Photo from Gabby Petito’s Instagram, @gabspetito.
KENNEDI ULMAN | OPINION COLUMNIST | email@example.com
Two weeks ago, social media erupted over the disappearance of 22 year-old travel vlogger Gabrielle — aka Gabby — Petito.
While on a cross-country trip with her fiancé Brian Laundrie, Petito suddenly stopped posting on social media and contacting her parents after Aug. 30. Petito’s family said that they knew that this was unlike her, and they became worried.
It’s been reported that on Sept. 1, Laundrie returned to his parents house in North Port, Florida — with Petito’s vehicle she used to travel the country — without her. Petito’s family said that when they asked him where she was, he refused to answer.
Then on Sept. 11, her family officially reported her missing. When police showed up at the Laundrie household, Laundrie’s parents stated that they had not seen Brian in a few days. He has not been seen since.
10 days later, Petito’s remains were confirmed to have been found in the Bridger-Teton National Forest and a coroner ruled her death a homicide.
As someone who is interested in true crime, I immediately started following this case. Like many others, I was hoping that Petito would have been found alive and safe. Unfortunately, that did not happen.
I cannot help but feel a little perturbed by some of the things I am seeing on social media as this case unfolds. Nearly every other TikTok appearing on my “For You Page” is about the Petito case, suggesting outlandish new theories and begging for more information.
It is not unheard of for investigators to keep details about a case private. There have been so many cases where people involved in crimes divulge information to the police that only suspects would know.
Suspects often reveal themselves to be part of a case by sharing specific details. If investigators release too much information on the Petito case to the public, it could stop them from solving the case.
If you search Petito’s name on Instagram, you will find hundreds of “finding Gabby” updates and memorial pages for her. I promise that detectives do not need help from a chronically online crime junkie.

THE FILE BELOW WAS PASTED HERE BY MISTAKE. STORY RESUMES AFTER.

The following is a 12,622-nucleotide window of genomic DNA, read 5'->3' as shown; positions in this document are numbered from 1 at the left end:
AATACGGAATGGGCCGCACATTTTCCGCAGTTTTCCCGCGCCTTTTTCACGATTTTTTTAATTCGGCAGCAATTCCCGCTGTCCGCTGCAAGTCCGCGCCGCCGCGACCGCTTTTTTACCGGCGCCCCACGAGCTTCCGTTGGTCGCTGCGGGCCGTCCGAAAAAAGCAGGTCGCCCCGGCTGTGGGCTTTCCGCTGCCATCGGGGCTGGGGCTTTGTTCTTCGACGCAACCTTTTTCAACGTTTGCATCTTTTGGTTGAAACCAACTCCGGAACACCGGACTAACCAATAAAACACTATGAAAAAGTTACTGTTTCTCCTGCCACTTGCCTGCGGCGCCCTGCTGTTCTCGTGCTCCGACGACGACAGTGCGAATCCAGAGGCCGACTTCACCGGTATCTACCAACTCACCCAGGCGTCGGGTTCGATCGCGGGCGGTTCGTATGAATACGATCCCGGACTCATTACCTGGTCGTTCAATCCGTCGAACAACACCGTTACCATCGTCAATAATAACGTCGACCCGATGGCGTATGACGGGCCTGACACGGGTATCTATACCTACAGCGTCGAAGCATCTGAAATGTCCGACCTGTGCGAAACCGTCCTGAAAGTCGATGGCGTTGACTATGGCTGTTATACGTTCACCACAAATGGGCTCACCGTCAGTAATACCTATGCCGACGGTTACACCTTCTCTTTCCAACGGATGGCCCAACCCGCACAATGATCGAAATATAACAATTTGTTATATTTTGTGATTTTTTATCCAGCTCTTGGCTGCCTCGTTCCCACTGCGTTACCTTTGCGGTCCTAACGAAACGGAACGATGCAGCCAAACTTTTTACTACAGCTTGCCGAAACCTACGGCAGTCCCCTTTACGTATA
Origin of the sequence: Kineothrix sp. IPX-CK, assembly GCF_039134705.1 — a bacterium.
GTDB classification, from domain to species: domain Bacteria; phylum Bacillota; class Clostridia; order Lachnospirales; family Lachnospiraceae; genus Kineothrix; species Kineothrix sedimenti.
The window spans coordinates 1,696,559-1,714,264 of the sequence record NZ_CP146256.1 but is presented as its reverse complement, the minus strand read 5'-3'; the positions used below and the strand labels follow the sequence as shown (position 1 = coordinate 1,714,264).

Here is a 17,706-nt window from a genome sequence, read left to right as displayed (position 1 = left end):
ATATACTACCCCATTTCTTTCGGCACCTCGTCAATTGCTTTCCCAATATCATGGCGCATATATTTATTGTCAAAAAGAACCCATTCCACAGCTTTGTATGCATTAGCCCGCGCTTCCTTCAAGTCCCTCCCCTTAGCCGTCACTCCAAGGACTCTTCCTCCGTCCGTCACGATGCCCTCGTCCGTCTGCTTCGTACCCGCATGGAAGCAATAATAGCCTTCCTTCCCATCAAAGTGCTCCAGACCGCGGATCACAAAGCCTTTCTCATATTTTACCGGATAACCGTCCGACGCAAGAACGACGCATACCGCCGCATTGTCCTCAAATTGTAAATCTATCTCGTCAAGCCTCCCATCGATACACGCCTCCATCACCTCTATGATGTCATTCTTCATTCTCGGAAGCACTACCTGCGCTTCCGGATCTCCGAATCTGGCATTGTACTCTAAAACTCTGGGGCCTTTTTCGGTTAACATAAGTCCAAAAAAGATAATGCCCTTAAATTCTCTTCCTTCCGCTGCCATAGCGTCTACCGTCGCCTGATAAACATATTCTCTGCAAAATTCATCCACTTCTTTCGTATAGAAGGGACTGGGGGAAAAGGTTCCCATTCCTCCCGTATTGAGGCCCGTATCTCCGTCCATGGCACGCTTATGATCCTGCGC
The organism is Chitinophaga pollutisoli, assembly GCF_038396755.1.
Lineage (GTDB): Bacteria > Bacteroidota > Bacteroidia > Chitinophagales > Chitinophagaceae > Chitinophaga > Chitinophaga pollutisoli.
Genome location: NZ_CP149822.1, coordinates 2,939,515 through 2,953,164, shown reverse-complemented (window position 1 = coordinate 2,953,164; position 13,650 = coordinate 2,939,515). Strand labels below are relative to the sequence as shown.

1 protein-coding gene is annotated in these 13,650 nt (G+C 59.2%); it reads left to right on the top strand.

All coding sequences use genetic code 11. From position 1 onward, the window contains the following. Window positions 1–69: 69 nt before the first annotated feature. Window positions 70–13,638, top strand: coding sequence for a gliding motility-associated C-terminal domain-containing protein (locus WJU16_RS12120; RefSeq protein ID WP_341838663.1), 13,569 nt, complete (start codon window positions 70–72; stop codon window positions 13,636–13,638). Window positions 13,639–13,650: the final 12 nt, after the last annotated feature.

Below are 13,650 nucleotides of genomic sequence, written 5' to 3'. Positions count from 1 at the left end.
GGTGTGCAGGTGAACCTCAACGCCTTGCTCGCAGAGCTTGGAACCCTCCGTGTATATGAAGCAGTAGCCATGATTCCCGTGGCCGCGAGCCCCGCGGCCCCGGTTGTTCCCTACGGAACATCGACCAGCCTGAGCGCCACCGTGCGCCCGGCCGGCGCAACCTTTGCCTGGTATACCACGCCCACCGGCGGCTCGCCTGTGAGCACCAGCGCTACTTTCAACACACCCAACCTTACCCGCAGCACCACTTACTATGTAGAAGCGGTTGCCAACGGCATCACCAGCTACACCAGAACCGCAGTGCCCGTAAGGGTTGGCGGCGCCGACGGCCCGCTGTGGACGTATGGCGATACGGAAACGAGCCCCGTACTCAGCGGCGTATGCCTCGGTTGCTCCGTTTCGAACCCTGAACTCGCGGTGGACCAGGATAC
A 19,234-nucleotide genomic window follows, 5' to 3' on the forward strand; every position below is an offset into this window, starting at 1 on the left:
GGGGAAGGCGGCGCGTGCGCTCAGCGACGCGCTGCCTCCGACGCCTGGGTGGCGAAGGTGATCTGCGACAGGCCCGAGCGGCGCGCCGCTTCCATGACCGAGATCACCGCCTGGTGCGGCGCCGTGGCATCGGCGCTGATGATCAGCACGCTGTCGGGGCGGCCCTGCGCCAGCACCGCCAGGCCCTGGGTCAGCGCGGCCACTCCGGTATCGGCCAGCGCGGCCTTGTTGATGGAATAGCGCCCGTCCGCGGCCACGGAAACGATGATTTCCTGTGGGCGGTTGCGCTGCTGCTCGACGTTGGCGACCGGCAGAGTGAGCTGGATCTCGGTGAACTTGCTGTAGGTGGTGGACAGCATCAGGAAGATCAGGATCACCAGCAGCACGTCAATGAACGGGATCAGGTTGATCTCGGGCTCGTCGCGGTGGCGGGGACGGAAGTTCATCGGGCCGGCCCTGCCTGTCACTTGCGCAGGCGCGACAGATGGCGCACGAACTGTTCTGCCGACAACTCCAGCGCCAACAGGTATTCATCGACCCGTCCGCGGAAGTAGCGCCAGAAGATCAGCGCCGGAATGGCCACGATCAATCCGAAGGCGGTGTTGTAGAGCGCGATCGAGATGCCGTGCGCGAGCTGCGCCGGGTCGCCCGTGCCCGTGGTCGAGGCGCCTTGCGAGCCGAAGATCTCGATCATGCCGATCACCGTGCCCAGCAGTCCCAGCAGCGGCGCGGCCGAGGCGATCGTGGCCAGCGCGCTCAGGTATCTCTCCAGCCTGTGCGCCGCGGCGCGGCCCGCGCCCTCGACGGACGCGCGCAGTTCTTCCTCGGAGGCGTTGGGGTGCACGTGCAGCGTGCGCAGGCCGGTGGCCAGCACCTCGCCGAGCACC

Giving attention to a missing persons case is great, but the Petito case is becoming a cultural phenomenon — one may even call it a circus. There is a balance between having a healthy interest in true crime versus finding entertainment out of tragedies.
Kaity Travis, a senior elementary education major, explained her perspective on true crime content.
“I feel bad consuming a pop culture take on a real family’s trauma and tragedy, and I think there’s definitely some bad aspects to consuming true crime,” Travis said. “I don’t necessarily find it entertaining. I just find it intriguing because it’s so bad.”
Not only is this extreme obsession with the case disrespectful to the Petito family, it is spreading misinformation because people want to get “content” out as fast as possible so they can attract as much attention as they can.
“[People are] more concerned about being updated about the case and the drama of it, that they don’t realize that this is not some new season of a TV show,” Travis said.
Though this questionable behavior has become more visible with this case, there have been plenty of critiques on the amount of media coverage this case has gotten. The term “Missing White Woman Syndrome” has been brought up many times over the past few weeks in response to the popularity of the case.
The term was coined by the late Gwen Ifill, a beloved PBS news anchor. It explains the public and media’s fascination with white women who go missing, while ignoring people of color who disappear.
The sheer amount of attention this case has been getting is painful to communities of color who do not receive the same amount of attention. Petito went missing in Wyoming where 710 Indigenous people have gone missing over the past decade. How many times has national media covered these cases?
Lauren Frederick, a senior criminology and psychology double major, explained how local media falls short of reporting on missing people of color.
“That’s a big thing that’s popped up with this case,” Frederick said. “It’s a white couple involved, Gabby’s a white female… there are a lot of people that go missing, or are victims of homicide that are people of color, but they don’t get the same coverage.”
Advocating for better coverage of missing people of color does not diminish the importance of the Petito case. All that BIPOC communities are asking for is the same outrage that Petito’s case got, especially considering that people of color make up 41% of missing persons cases in the country.
“I don’t think the news is always reflective of actual crime statistics,” Frederick said. “I wonder if [Petito] was a person of color if her case would have gotten this much coverage.”
By searching “#GabbyPetito” on TikTok, it shows that videos under the tag have been viewed 1.1 billion times. In contrast, “#JelaniDay” has been viewed 9.7 million times, “#DanielRobinson” 2.8 million times and “#LaurenCho” 1.7 million times. It is interesting — but hardly surprising — that the only woman of color in this list has the least amount of views.
If one good thing has come out of the Petito case it is that, when used appropriately, social media can have a profound impact on missing persons cases. Hopefully, TikTok can channel the energy put into the Petito case to help solve the cases of Day, Robinson and Cho, amongst others.